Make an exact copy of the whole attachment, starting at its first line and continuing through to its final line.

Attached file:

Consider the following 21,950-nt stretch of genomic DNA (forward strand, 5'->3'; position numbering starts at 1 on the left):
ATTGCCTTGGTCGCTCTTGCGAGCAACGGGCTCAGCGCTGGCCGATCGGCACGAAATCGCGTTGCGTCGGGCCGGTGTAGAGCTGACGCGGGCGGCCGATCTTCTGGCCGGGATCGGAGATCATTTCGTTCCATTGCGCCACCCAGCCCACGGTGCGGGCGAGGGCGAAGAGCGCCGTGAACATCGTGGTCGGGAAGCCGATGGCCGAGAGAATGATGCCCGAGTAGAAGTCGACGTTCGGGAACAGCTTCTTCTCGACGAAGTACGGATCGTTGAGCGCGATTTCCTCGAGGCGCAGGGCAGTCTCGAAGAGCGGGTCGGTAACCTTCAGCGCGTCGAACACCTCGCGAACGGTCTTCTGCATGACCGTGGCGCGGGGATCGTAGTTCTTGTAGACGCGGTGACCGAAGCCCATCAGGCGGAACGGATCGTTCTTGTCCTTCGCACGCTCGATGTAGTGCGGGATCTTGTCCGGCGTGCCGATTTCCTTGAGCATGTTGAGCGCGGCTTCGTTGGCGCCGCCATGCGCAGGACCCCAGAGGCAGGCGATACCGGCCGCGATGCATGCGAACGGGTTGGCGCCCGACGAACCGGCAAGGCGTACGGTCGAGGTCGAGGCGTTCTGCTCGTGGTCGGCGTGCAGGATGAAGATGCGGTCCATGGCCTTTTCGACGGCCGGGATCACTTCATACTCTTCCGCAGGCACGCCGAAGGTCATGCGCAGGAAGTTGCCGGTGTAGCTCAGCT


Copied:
Consider the following 21,950-nt stretch of genomic DNA (forward strand, 5'->3'; position numbering starts at 1 on the left):
ATTGCCTTGGTCGCTCTTGCGAGCAACGGGCTCAGCGCTGGCCGATCGGCACGAAATCGCGTTGCGTCGGGCCGGTGTAGAGCTGACGCGGGCGGCCGATCTTCTGGCCGGGATCGGAGATCATTTCGTTCCATTGCGCCACCCAGCCCACGGTGCGGGCGAGGGCGAAGAGCGCCGTGAACATCGTGGTCGGGAAGCCGATGGCCGAGAGAATGATGCCCGAGTAGAAGTCGACGTTCGGGAACAGCTTCTTCTCGACGAAGTACGGATCGTTGAGCGCGATTTCCTCGAGGCGCAGGGCAGTCTCGAAGAGCGGGTCGGTAACCTTCAGCGCGTCGAACACCTCGCGAACGGTCTTCTGCATGACCGTGGCGCGGGGATCGTAGTTCTTGTAGACGCGGTGACCGAAGCCCATCAGGCGGAACGGATCGTTCTTGTCCTTCGCACGCTCGATGTAGTGCGGGATCTTGTCCGGCGTGCCGATTTCCTTGAGCATGTTGAGCGCGGCTTCGTTGGCGCCGCCATGCGCAGGACCCCAGAGGCAGGCGATACCGGCCGCGATGCATGCGAACGGGTTGGCGCCCGACGAACCGGCAAGGCGTACGGTCGAGGTCGAGGCGTTCTGCTCGTGGTCGGCGTGCAGGATGAAGATGCGGTCCATGGCCTTTTCGACGGCCGGGATCACTTCATACTCTTCCGCAGGCACGCCGAAGGTCATGCGCAGGAAGTTGCCGGTGTAGCTCAGCT